Sophia has been going to school with a white poppy in her blazer lapel. Far less widely recognised than the red poppy sold by the Royal British Legion in the weeks before Armistice Day, the white poppy is a commemoration of the innocents killed in war and a commitment to strive toward the non-violent resolution of conflicts and an understanding of the causes of war – in order to better avoid it.
One of the premises of the Peace Pledge Union, the oldest secular pacifist organisation in Britain and purveyor of white poppies, is that the general (in our society) assumption that ‘a little violence’ can be a useful tool – is a grievous mistake. Reading about the background to the sale and wearing of white poppies has given me tremendous pause for thought over recent days. Violence is endemic in our society – from the very basic level of the family, through the state and to the international arena.
I was brought up with the idea that violence, judiciously used, was an acceptable means to an end. If we didn’t behave, my siblings and I were punished with our pants swiftly pulled to our knees and a few hard applications of a wooden spoon or a bare hand. Later, my mother took to slapping me across the face in order to curb my ‘dumb insolence’. Her father had been a captain in the Royal Navy -- and had abused both his wife and his children. She had no other paradigm for parenting. As far as I know, such punishment was the norm in my friends’ families, too.
I have no other paradigm for parenting either, though I have read of families who manage to maintain discipline and harmony through mutual respect, whose parents say that they could never imagine striking a child.
But I have smacked my children: the older ones swear that I hit them more than I do the younger ones, and I’m sure that they’re right. But as I have matured, both as a person and a parent, realise that a smack – or the fear of one – doesn’t work. And do I want my children to live in fear of my smacking them? Would I prefer that their behaviour were governed by understanding and respect, or by fear? I firmly believe that my Best Beloved’s raising his hand to me would be the only reason for me to pack my bags, so how could I possibly consider spanking my children – so much smaller than I, so much more fragile… and so trusting.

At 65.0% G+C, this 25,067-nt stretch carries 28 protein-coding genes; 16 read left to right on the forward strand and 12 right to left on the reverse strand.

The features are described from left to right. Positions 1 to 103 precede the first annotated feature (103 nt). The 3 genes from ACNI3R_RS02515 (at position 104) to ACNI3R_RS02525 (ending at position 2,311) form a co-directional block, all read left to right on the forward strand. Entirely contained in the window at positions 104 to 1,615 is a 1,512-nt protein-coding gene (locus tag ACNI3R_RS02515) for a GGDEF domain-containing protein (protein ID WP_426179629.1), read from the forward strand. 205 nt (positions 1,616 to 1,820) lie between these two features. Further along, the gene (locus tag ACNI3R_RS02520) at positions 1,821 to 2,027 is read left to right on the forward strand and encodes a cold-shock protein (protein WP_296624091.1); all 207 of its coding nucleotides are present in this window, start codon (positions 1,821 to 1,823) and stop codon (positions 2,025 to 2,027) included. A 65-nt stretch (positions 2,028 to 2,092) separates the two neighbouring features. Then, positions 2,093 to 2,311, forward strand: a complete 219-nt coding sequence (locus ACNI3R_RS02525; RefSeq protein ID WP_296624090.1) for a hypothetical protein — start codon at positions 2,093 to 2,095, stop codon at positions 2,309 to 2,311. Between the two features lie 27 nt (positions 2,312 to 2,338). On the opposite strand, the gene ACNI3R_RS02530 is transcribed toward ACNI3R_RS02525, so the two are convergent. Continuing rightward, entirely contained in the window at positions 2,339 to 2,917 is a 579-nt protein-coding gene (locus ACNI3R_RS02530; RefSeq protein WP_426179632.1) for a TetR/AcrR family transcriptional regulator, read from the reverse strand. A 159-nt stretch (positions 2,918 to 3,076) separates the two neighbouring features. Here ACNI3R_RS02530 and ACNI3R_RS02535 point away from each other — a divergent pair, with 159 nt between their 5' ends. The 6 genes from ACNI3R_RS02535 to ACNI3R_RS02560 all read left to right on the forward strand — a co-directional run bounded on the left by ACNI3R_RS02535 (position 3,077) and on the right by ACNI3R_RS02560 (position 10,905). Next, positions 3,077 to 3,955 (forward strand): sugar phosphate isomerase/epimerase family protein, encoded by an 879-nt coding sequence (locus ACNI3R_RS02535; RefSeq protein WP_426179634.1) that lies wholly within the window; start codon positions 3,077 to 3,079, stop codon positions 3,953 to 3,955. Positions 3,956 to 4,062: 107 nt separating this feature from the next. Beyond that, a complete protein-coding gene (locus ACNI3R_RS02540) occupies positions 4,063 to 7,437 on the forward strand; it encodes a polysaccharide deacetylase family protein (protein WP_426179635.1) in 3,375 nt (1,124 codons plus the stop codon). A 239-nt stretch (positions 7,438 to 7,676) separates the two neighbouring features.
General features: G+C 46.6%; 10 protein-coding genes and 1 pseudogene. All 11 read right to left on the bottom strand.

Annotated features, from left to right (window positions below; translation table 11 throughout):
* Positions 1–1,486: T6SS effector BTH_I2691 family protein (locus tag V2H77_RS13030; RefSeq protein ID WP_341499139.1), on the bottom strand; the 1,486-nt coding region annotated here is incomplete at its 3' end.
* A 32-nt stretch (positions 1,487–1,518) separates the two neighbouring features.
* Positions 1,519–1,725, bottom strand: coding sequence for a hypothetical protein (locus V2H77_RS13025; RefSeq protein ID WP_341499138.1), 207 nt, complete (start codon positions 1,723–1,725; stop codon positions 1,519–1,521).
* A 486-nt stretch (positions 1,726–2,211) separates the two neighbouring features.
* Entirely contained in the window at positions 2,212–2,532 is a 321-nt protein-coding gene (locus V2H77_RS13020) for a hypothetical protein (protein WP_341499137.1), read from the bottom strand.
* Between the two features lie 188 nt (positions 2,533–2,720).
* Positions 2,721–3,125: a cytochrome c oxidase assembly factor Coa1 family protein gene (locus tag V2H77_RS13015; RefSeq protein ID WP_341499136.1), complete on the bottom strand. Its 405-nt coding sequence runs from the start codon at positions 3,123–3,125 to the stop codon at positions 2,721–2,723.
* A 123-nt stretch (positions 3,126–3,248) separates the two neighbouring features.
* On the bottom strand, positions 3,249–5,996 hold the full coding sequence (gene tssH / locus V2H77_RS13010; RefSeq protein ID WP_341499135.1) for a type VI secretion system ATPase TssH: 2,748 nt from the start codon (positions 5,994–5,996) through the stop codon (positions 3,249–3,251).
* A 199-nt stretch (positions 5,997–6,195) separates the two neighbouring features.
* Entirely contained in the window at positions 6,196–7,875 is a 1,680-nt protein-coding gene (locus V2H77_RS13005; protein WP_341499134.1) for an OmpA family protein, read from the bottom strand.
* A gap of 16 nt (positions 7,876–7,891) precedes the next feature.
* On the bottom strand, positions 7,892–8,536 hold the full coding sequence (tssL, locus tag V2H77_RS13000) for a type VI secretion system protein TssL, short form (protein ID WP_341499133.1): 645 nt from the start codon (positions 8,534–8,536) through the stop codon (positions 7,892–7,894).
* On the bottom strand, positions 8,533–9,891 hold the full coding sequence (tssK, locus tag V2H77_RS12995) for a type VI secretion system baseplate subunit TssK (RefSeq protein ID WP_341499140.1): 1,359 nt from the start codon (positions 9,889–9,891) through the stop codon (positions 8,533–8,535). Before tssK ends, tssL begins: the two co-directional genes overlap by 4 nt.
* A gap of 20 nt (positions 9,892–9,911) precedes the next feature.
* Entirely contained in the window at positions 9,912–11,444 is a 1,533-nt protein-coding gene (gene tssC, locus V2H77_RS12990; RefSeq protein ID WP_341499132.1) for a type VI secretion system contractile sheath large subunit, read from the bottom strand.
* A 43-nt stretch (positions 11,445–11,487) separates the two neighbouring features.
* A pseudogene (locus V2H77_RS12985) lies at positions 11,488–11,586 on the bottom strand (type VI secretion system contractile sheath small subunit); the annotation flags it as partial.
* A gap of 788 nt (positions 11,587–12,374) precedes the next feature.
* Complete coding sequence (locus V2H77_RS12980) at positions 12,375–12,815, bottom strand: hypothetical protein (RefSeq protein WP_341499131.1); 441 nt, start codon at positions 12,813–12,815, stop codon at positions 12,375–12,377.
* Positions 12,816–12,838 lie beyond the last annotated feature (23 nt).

And, worse, I see the older ones following my example: if the Little Ones’ behaviour becomes too annoying, a smack from one of the Big Ones (despite their having been forbidden to strike their siblings – justify that, will you: ‘I can hit someone else in order to impose my will, but you can’t’) will soon follow.
Violence, even on the micro-family level, begets only violence.
And as happens within the family, so happens within the State, and so happens between Nations. Change things at the family level and at the community level, and grows the chance of a paradigm shift at a higher level. Once again we return to Gandhi’s oft-quoted remonstrance to ‘be the change that you want to see in the world.’
A friend of mine, a former Army helicopter pilot once told me (in response to my saying that I ‘would try to get’ something done) ‘There’s no ‘trying’, Asproulla. There’s doing, and there’s not doing.’ So from now on, I pledge to renounce violence as a means to and end, and to work on conflict resolution by peaceful means. One Day at a Time.
To do so is the only way to honour the white poppy in Sophia’s lapel. All else is lip service and window dressing.